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Lupus. 2006;15(12):877-80.

Treatment of menorrhagia associated with oral anticoagulation: efficacy and safety of the levonorgestrel releasing intrauterine device (Mirena coil).

Author information

1
Lupus Research Unit, The Rayne Institute, King's College London School of Medicine at Guy's, King's and St Thomas' Hospital, UK.

Abstract

Menorrhagia is common in women receiving oral anticoagulation. In healthy women, reductions of up to 90% of menstrual loss have been described with the levonorgestrel releasing intrauterine device (LNG-IUS). However there is no data about the use of LNG-IUS in women receiving oral anticoagulation and so we assessed the efficacy and safety of LNG-IUS in this setting. Patients with menorrhagia who used LNG-IUS and warfarin were contacted by post and asked to complete a questionnaire assessing the extent and duration of menstrual bleeding, quality of life and treatment satisfaction. The questionnaire was sent to 23 patients and returned by 17. The amount of bleeding was reduced with the LNG-IUS in 10 (58.8%) women; amenorrhea occurred in four (23.5%), no change in blood loss in one (5.9%) and greater blood loss in two (11.8%) patients. The number of sanitary pads used was less in 12 (70.6%) patients; same in one (5.9%) patient, more in two (11.8%) patients and two (11.8%) did not remember. Five patients (29.4%) had shorter duration of bleeding, four (23.5%) had amenorrhoea, four (23.5%) had longer periods and four (23.5%) had same duration by subjective assessment. Eight (47.1%) patients felt very satisfied, four (23.5%) felt satisfied, two (11.8%) felt dissatisfied with the treatment, one felt very dissatisfied (5.9%) and two (11.8%) did not respond to the question. This small study suggests LNG-IUS is effective in reducing the duration and amount of menstrual bleeding in women with menorrhagia associated with oral anticoagulation. We feel the use of LNG-IUS is a major advance in reducing menorrhagia in women on oral anticoagulation as the previous alternative--hysterectomy--is associated with an increased risk of thrombosis and bleeding.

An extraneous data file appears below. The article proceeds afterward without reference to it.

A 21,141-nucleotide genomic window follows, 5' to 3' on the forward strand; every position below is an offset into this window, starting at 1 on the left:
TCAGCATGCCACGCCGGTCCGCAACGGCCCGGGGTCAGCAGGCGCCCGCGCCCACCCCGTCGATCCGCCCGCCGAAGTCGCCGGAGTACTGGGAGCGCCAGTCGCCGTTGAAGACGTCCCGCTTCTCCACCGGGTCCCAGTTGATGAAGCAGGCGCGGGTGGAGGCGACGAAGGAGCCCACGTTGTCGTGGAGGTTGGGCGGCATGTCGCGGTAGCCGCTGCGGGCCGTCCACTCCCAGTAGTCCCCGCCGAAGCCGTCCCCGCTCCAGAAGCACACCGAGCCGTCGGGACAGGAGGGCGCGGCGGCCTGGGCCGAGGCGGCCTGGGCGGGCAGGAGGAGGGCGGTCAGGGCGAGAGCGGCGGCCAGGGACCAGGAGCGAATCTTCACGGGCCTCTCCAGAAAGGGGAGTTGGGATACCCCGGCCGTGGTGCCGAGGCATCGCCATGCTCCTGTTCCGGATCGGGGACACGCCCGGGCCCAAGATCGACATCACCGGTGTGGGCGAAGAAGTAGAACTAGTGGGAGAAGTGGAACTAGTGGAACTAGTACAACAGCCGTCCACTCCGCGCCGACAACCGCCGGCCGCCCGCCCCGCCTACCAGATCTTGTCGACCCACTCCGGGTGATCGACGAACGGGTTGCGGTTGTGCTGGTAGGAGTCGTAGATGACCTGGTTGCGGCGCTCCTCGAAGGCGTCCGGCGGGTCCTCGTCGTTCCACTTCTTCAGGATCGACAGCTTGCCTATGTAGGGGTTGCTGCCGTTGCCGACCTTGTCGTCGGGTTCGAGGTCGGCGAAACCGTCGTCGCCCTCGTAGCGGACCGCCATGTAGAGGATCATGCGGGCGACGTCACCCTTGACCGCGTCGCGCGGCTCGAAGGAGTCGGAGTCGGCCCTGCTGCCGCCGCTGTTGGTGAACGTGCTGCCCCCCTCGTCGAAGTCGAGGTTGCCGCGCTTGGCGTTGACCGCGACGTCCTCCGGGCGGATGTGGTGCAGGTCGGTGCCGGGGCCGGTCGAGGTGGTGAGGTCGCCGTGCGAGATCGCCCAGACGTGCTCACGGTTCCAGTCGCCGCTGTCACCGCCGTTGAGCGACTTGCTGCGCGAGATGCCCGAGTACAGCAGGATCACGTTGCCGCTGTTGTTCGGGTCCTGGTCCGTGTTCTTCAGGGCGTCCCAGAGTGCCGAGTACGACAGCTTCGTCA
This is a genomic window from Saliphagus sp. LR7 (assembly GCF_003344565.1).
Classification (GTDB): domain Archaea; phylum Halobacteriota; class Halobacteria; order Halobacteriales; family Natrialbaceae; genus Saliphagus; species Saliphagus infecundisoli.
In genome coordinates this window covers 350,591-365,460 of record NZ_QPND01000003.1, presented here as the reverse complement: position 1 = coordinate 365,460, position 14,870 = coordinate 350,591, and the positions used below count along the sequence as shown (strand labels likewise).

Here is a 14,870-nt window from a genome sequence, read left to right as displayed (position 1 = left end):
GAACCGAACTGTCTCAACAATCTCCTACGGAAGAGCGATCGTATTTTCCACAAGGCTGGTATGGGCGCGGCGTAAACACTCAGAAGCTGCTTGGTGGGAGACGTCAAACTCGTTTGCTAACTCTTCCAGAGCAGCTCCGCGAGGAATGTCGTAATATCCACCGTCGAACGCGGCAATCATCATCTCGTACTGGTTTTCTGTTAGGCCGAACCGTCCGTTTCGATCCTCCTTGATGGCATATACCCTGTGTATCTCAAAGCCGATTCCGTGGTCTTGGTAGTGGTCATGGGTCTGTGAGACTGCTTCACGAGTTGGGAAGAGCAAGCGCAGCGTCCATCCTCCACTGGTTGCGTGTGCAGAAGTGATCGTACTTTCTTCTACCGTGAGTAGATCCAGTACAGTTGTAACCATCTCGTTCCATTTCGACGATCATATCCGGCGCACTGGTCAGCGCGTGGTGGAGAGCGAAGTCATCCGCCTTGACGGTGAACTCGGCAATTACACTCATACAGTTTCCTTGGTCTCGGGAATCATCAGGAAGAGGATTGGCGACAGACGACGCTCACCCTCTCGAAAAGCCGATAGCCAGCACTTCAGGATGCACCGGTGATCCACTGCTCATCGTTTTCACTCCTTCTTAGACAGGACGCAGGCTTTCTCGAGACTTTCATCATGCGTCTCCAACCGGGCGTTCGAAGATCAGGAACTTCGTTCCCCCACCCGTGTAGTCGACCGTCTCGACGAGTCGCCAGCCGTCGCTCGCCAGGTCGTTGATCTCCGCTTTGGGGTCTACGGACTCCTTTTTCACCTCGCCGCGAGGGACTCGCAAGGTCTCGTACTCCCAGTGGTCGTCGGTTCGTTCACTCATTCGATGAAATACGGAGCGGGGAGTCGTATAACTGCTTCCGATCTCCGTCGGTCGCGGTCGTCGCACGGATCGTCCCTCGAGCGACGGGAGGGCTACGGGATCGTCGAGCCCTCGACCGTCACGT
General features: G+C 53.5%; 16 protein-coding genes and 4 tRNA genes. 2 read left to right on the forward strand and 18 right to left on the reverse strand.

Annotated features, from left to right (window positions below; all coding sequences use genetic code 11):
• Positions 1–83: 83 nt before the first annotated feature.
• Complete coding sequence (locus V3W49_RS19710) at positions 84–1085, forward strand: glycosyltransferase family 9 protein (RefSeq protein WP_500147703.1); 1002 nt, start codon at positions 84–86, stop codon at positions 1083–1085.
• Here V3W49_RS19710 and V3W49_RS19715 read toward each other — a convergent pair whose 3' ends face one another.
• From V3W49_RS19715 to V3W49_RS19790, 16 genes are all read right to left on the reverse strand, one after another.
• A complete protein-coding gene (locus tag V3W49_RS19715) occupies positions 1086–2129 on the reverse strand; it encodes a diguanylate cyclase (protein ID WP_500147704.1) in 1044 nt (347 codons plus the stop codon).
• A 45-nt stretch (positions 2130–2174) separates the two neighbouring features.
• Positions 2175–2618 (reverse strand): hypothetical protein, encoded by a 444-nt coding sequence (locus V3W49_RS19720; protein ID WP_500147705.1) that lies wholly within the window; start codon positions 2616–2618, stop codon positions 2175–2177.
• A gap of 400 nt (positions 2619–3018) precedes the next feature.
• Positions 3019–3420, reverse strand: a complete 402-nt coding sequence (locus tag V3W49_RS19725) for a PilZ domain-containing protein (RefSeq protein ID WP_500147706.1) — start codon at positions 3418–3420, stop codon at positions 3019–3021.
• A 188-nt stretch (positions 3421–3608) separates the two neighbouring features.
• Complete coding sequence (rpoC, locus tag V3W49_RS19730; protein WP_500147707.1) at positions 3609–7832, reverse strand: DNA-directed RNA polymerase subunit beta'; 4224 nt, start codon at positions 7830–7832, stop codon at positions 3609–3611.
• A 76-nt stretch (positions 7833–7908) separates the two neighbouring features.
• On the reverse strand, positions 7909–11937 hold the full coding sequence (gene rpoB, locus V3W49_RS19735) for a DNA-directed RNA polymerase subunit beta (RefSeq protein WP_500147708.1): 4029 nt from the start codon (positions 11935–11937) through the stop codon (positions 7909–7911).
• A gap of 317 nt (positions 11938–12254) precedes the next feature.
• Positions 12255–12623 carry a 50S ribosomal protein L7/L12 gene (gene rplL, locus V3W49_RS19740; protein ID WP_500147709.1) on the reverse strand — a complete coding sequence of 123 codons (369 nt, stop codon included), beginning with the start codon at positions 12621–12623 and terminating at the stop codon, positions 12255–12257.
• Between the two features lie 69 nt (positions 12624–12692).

PMID:
17211994
DOI:
10.1177/0961203306071706
[Indexed for MEDLINE]

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